Lupane harvests the very much sought teakwood timber. However, there is no significant beneficiation of this timber into consumable products happening in their area of production. All is shipped elsewhere for that. Significantly, it is the locals who mainly bear the brunt of environmental degradation and pollution without drawing many corresponding benefits.
The same can be said for all other main sectors of the economy. The primary sector extracting raw materials, like mining and even fishing can be supported in situ. But are should be a diamond hub. The mining, sorting, polishing of the gem and even auction house and subsequent storage should be supported within the area. It should be common reason that jewellery and diamond ornaments industries are located in Mutare. The same can be replicated for fish processing plants in Binga, as much as Victoria Falls is currently being supported on everything tourism. Regretably, this is not the case for diamonds and indeed all other minerals.
Why would Hwange Colliery Company need to be headquartered in Harare when the coal they mine is processed and marketed in Hwange? The Zimbabwe Power Company, which consumes the majority of that coal generating electricity, is located in Hwange too anyway.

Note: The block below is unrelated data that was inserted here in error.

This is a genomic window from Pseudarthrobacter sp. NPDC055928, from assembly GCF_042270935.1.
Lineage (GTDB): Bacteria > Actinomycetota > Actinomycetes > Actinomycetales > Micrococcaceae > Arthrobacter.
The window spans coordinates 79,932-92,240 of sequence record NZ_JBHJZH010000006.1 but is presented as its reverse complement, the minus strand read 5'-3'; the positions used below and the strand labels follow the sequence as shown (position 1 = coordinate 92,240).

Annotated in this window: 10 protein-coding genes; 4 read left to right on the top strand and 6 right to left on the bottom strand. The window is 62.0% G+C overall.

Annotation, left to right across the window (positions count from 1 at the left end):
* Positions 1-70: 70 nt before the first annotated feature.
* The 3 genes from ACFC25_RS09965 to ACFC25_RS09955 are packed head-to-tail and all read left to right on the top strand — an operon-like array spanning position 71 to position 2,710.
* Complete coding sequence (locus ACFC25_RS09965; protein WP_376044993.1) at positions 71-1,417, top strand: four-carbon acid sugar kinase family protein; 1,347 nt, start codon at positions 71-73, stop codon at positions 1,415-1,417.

Granted, the company has done the most for the local community among private players employing a sizable number and erecting hospitals, housing and other infrastructure. Be that as it may, I dare to imagine what more could the community have benefited were the company’s executives located in Hwange. Would they too use the muddy water occasionally gushing from local water taps there without intervention?
The government does not necessarily need to avail funds to stimulate this devolution impetus. Incentives and punishments can be employed and let market forces shake industry players around the country as they seek to benefit or avoid detriment. For instance, tax rebates and reliefs can be offered for industries setting up in areas of primary input source akin to Special Economic Zones. A special tax can be introduced for sector players who move business elsewhere same as we treat externalisation of foreign currency out of the country because ultimately the same communities will eventually cry to the government for help with jobs, development, health and the like.
Global trends at present are that service and tertiary concerned businesses which predominantly offer intangible goods and services to consumers are located in the capitals and/or biggest cities. These consists of retail, tourism, banking, entertainment and I.T. services among others. While the extractive, heavy and engineering sectors are located nearest to their main input.